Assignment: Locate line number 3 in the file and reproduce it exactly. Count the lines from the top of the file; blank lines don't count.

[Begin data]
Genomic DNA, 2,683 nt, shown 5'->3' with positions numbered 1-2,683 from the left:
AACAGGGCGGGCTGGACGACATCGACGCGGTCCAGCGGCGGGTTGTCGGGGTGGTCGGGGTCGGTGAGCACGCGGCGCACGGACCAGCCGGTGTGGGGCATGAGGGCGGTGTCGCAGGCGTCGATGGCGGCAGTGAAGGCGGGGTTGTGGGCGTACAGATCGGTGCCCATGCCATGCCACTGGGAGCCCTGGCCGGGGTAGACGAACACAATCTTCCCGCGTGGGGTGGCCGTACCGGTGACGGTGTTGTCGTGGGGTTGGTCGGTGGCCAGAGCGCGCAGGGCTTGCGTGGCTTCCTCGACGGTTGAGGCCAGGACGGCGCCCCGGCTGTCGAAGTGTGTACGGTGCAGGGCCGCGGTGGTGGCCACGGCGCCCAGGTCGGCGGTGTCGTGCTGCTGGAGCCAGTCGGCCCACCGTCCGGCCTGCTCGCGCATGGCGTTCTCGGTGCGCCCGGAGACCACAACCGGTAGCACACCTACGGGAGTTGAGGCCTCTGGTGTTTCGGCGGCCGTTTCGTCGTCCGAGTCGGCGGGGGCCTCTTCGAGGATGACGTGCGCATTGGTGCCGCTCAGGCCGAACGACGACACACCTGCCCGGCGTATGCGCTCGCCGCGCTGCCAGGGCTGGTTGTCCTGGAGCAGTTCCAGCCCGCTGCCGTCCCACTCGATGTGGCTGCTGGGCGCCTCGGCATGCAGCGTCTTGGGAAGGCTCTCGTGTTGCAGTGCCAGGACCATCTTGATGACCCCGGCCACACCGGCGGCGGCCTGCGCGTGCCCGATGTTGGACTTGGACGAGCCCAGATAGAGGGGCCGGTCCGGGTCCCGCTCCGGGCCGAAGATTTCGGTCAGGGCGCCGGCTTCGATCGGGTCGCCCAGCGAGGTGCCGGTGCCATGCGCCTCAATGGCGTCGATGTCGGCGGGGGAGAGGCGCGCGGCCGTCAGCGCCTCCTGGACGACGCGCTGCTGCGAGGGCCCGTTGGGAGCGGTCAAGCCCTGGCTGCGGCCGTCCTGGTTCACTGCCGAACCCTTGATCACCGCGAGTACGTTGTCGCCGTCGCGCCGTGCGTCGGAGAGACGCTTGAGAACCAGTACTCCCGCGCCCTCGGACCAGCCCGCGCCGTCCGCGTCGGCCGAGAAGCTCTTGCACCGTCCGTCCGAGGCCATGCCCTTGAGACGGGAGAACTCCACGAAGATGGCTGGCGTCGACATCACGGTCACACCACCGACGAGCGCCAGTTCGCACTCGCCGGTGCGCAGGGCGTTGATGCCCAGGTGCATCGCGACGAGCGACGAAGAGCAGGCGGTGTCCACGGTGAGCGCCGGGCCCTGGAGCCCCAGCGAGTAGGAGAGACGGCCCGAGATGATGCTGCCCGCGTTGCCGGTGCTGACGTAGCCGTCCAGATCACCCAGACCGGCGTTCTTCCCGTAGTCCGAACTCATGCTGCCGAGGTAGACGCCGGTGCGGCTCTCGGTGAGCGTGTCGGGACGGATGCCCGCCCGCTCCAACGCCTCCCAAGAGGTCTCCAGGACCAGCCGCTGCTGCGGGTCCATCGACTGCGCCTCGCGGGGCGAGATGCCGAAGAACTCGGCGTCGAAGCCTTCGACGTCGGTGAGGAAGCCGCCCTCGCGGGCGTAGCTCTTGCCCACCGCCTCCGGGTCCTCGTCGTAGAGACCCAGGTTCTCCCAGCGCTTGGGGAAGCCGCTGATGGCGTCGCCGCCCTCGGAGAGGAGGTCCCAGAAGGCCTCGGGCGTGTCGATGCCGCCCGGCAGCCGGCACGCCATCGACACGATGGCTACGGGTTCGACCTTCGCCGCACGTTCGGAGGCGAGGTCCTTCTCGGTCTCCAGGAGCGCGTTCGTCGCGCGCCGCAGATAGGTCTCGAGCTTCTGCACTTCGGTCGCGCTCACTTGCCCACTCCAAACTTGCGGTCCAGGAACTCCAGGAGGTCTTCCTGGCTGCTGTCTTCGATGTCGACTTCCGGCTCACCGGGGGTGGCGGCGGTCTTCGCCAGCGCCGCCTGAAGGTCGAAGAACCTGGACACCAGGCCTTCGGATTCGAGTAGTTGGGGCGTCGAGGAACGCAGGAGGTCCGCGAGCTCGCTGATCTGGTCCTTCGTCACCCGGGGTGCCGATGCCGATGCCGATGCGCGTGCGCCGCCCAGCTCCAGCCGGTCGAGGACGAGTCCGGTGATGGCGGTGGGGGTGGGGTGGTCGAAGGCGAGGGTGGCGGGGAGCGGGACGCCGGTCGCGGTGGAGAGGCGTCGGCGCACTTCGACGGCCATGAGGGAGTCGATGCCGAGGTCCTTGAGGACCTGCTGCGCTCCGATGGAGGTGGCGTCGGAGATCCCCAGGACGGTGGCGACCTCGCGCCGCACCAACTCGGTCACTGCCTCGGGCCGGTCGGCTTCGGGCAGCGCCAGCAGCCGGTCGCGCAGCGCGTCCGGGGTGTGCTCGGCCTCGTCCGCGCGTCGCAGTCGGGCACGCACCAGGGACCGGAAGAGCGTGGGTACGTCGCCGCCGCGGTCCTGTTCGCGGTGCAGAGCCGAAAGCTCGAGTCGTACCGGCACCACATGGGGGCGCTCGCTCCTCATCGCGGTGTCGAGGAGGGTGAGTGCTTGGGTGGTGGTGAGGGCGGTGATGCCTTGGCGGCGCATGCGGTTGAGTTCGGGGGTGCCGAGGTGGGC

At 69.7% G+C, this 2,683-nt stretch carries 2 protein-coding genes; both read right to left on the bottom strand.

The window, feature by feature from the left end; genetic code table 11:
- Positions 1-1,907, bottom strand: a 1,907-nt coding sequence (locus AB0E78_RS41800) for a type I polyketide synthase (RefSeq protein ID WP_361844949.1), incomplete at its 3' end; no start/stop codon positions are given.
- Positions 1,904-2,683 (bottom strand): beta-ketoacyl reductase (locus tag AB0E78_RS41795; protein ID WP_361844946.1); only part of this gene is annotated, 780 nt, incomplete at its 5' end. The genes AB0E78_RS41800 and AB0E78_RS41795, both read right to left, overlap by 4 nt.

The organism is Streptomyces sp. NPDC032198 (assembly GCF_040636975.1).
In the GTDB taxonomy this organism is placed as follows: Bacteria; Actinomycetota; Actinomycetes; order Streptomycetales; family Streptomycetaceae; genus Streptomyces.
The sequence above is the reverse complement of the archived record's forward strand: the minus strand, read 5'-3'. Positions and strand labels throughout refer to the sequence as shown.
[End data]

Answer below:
At 69.7% G+C, this 2,683-nt stretch carries 2 protein-coding genes; both read right to left on the bottom strand.